The central question of the day. in case you hadn’t noticed, is what even is a person? What does it mean to be human? What are the characteristics and contours of personhood? How do you know who you are? When you are talking to someone else, how do you know who they are? What is the difference between me and my cat? Or me and my child? Or—most essentially of all—me and God?
Christians, whether they like it or not, are having to answer this question at a moment when some ideas about what it means to be human have been suddenly seized upon by the crowd at large. The sort of general cultural malaise about what constitutes authentic personhood has swayed, drunkenly, down the post-Christian highway, sat itself down comfortably in an existential ditch, and is shouting that it will stay there indefinitely and that you should come and join it. The more you stand awkwardly at a safe distance in order to consider your options, the angrier and more belligerent it becomes, throwing bits of data and slogans at you.
So anyway, what sort of person would you have been on that day when Jesus, walking up to that vine, and patting that colt, the foal of a donkey, on its head, and then mounting up and beginning to ride down that narrow road from Bethany to Jerusalem as the crowd at large began to shout and wave their palm branches? Would you have joined in? Would you have been in the thick of it? Would you have been on the edge? Would you have stayed home? Because not every single person turned out that day—though many did.
It was a festival day, a happy day. Besides having provided themselves with palms and extra garments, the crowd was full up of expectation. They were sure this was the moment that everything would finally be made right, that the world would be as one—except for the oppressor, who would be cast down and overthrown.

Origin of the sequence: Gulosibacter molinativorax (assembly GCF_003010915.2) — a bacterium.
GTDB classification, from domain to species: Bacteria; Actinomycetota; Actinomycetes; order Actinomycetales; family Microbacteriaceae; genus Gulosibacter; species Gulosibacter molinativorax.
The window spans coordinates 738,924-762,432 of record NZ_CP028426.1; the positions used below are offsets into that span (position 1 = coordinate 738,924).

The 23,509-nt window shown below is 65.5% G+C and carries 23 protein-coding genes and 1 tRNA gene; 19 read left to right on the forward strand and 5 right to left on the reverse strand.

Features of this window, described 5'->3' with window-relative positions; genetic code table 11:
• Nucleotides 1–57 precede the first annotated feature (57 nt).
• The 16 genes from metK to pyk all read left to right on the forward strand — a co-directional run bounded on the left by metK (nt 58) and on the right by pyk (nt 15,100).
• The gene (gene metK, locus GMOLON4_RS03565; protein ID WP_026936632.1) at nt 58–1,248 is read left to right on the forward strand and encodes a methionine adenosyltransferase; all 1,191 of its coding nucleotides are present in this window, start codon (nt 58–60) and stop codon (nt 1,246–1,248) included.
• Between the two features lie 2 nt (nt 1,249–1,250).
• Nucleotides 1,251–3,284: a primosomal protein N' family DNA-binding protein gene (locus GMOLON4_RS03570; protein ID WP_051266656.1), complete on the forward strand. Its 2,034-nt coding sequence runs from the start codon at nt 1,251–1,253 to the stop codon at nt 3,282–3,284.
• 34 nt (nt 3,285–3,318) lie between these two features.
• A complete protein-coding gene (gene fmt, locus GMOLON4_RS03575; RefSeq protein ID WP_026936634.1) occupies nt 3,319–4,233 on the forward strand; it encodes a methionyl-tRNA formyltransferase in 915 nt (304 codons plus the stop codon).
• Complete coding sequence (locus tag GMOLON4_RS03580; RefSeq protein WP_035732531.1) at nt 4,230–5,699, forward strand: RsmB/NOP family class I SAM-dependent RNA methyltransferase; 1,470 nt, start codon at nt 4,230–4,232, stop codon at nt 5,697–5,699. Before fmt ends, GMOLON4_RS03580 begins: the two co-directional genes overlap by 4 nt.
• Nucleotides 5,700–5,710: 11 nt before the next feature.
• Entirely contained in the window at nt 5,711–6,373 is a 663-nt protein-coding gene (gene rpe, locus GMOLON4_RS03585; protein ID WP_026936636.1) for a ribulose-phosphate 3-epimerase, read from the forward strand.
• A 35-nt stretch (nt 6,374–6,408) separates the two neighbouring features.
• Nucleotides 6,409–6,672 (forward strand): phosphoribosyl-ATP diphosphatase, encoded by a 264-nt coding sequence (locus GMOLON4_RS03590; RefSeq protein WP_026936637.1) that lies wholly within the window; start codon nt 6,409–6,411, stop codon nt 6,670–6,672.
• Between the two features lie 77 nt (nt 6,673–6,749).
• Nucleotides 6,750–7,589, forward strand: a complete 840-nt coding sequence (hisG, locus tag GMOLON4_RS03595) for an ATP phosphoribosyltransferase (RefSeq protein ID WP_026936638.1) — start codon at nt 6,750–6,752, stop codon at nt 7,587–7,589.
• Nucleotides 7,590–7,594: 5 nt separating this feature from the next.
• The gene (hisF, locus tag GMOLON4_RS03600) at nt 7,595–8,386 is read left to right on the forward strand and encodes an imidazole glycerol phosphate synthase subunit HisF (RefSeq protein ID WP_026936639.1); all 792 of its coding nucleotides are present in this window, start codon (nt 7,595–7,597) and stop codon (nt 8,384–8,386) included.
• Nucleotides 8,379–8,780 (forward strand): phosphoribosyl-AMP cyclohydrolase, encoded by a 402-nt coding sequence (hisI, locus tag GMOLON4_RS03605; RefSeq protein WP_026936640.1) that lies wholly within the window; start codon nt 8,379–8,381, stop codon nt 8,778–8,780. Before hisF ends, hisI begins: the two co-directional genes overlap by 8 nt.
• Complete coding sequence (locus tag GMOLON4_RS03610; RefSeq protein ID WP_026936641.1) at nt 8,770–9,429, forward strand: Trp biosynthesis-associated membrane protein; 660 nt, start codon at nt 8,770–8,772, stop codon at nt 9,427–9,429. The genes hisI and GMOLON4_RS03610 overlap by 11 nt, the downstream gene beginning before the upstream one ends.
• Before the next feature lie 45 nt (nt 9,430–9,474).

I rather think I would have stayed at home because crowds make me nervous. Or, perhaps, I would have been following along at a safe distance, hoping, like everyone else, for the imminent inauguration of the ease and comfort of a society that isn’t in constant and increasing turmoil, for that nicer time when essential questions have been settled and everyone just quietly goes about their lives. Is that too much to ask?
I suppose the answer to that question is both yes and no. Of course it is too much to ask, because when you get a lot of people together, and the cacophony of their personal desires and disappointments, the last thing you get is peace and quiet. Each person is a miniature cosmos of need. Each person is trying to stave off that inevitable meeting with the divine, who ought to do what is asked without making any demands.
On the other hand, of course it isn’t too much to ask because the very longing for happy peace is one of the essential, defining characteristics of what it means to be human. What is a person? Someone who was made by a good and merciful God to be satisfied and happy by—something. Not anything, but something, or someone, in particular.
And so Jesus went all the way down into the valley and then up the steep hill and then climbed off the donkey and pushed his way through to the Temple, that ancient wonder, that imposing edifice. It was meant to be a place not so much of contemplation but of true communion, though whether anyone felt a satisfying connection to God or anyone else, we can’t know. The vast courts were so often filled with throngs of needy people and animals trying to inch their way forward to the sacrifice, to those few moments of “peace” before they had to turn around and go home again, only to do something bad again and have to come back, the rhythmic ebb and flow of sinners looking for relief from who they are and never quite finding it. And then he turned around and went back to Bethany for the night because it was going to be such a busy week.